This is a translation of the original poem by Alan Llwyd. Click here to read the Welsh-language poem.


The guns fell silent at last. Through the heavy stillness

the sound of grief became clearer. The world was immersed

in blood and tears, and after such endless carnage,

throughout the whole savage earth the names were dispersed,

common-place surnames of which no record existed

except in the prayers of mothers in the hours of the night,

the millions of names which were once dispatched on envelopes

from genial homes to reach the madness of the trenches.


And someone asked: ‘What shall we do with all these names?

To leave them in foreign fields would be an affront.

We must carry these names back to their own country,

gather all these names together from the wooden crosses.’

And others answered: ‘Their sacrifice must be preserved

from oblivion; in every town and village, commemorate them;

carve their names with a sharpened chisel on stones instead

of leaving them on pieces of wood, so that their names will last forever.’


And the stonemasons were busier than ever, ploughing the stones

and sowing the letters like seeds along every monument;

the chisels were sharpened by names, so that they could carve

more and more names on stones, disfiguring the grain;

and the sculptors also shaped images of soldiers

in bronze and in stone with their restless chisels,

sharpened on the hearts of mothers, the stone in each bosom,

thus remembering all those young men who would never grow old.


But then someone asked, ‘What about the grief-stricken mothers,

the mothers who slept in the graves of their silent sons,

the mothers who gave their sons their names and their breath?’

But the names of their sons claimed every inch of the stone,

leaving no room to carve the names of the mothers,

although they were also victims, dying of heartbreak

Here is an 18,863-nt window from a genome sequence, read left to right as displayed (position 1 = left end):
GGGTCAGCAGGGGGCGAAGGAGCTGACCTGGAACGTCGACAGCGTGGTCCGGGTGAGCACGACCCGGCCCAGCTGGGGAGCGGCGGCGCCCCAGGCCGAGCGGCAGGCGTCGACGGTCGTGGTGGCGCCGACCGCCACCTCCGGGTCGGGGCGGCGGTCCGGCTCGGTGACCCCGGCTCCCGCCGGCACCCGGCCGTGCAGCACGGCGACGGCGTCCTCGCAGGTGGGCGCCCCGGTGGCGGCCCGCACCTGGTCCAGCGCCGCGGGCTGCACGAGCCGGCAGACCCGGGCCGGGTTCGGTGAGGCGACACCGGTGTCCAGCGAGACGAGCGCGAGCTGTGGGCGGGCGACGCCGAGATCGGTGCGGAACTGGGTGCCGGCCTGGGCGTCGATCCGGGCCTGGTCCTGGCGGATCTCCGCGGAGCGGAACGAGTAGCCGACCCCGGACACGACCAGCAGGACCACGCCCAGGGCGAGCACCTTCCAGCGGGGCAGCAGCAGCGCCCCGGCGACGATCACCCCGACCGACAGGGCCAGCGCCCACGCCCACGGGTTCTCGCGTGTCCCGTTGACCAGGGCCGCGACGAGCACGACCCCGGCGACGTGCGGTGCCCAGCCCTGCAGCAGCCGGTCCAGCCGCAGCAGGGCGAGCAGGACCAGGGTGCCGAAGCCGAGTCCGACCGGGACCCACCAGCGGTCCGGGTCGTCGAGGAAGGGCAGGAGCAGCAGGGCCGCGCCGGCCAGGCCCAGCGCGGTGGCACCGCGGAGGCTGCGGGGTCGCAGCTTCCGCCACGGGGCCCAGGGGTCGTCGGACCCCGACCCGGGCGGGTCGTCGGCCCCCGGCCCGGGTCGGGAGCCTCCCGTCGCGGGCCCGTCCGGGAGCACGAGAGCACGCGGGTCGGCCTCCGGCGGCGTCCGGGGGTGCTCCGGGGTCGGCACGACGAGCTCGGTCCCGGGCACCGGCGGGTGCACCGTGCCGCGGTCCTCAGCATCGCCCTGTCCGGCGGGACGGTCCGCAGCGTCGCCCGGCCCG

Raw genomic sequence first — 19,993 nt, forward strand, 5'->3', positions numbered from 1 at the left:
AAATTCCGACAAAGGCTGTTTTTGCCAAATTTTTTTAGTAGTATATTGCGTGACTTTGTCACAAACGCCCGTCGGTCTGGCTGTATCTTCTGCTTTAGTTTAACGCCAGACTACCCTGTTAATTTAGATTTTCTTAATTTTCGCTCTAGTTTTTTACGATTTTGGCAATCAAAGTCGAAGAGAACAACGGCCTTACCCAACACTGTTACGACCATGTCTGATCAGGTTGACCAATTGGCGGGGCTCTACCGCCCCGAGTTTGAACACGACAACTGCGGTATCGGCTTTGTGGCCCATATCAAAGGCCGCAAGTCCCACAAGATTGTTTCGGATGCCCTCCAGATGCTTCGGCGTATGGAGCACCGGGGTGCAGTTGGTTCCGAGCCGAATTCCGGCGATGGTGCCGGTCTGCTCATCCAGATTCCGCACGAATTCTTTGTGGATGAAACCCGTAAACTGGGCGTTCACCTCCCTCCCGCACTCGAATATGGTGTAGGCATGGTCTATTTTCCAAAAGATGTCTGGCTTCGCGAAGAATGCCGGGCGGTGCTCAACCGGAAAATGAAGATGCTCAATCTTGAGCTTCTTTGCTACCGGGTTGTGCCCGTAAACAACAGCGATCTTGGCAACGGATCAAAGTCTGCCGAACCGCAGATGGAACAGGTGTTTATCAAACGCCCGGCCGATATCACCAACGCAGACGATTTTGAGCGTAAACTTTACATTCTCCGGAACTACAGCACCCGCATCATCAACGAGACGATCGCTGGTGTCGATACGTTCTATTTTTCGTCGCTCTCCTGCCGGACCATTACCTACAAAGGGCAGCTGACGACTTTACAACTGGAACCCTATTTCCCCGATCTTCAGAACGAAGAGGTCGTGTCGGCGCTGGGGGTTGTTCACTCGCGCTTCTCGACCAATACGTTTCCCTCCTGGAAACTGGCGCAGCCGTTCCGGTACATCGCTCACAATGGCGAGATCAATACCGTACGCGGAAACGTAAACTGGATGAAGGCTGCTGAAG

and merciless longing, when all the graves became cradles;

they died and were never named on the hewn stones.


‘But what about those who preferred to destroy themselves

rather than murder others on the fields of fire,

those who chose the rope instead of the furious hell

where young men were smashed and blown to smithereens,

and the fathers who slashed their wrists because their sons

had been snatched away from them in their prime of their lives?’

This was the unwise question bravely asked by others,

but there was no room for cowardly souls on the stone.


And someone else asked, ‘What about the God who forsook us

throughout the whole Armageddon, through the weary years,

the God who died in the ranks, the God who was murdered

in the days when the conflict of nations destroyed civilization?’

And someone answered: ‘The whole earth is his monument;

no stone could ever contain his name, to preserve his name,

as the other names will be kept alive forever, and therefore

may all the graves serve as a monument to God.’


And so it was. Every village and town was transfigured;

monuments were raised to the sons of the silent mothers;

the names were safeguarded for ever, the grief was preserved;

the whole earth was a monument, the whole world a memorial;

and the names, the thousands of names, all those endless names,

were frozen forever in stone, all those cheap names

close-knit, a brotherhood on monuments, but the other names

astray through the whole world, forever lost.


Translated by Alan Llwyd.



About Alan Llwyd

Alan Llwyd is currently a Professor at Academi Hywel Teifi, Swansea University. He is a writer and editor of 71 books. Between 2011 and 2016, he published a series of biographies about some of Wales’ most important writers. The first was the controversial but highly acclaimed Kate: Cofiant Kate Roberts 1891-1985(2011), then biographies of R. Williams Parry (2013), Waldo Williams (2014), Gwenallt (2016), and a new edition of his Hedd Wyn biography in 2014. He also wrote the script for the hugely popular film, Hedd Wyn. In 2018 he published Colli’r Hogiau, his in-depth study of the effect the First World War had on Wales.

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